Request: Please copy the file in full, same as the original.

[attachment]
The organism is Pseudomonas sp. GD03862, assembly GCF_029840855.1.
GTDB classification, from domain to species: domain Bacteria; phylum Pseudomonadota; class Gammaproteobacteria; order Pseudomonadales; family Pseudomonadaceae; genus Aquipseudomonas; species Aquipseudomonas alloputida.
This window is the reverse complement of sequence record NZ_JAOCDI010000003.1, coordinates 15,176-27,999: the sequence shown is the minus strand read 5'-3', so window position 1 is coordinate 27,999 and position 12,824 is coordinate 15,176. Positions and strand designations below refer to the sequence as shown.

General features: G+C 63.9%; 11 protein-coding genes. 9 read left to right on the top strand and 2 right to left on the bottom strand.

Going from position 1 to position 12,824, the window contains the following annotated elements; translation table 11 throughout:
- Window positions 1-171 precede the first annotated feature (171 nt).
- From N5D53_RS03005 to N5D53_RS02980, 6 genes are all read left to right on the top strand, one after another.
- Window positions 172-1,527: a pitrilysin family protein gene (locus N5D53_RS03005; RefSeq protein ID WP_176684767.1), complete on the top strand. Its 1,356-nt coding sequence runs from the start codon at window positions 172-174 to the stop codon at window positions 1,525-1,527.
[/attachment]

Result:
The organism is Pseudomonas sp. GD03862, assembly GCF_029840855.1.
GTDB classification, from domain to species: domain Bacteria; phylum Pseudomonadota; class Gammaproteobacteria; order Pseudomonadales; family Pseudomonadaceae; genus Aquipseudomonas; species Aquipseudomonas alloputida.
This window is the reverse complement of sequence record NZ_JAOCDI010000003.1, coordinates 15,176-27,999: the sequence shown is the minus strand read 5'-3', so window position 1 is coordinate 27,999 and position 12,824 is coordinate 15,176. Positions and strand designations below refer to the sequence as shown.

General features: G+C 63.9%; 11 protein-coding genes. 9 read left to right on the top strand and 2 right to left on the bottom strand.

Going from position 1 to position 12,824, the window contains the following annotated elements; translation table 11 throughout:
- Window positions 1-171 precede the first annotated feature (171 nt).
- From N5D53_RS03005 to N5D53_RS02980, 6 genes are all read left to right on the top strand, one after another.
- Window positions 172-1,527: a pitrilysin family protein gene (locus N5D53_RS03005; RefSeq protein ID WP_176684767.1), complete on the top strand. Its 1,356-nt coding sequence runs from the start codon at window positions 172-174 to the stop codon at window positions 1,525-1,527.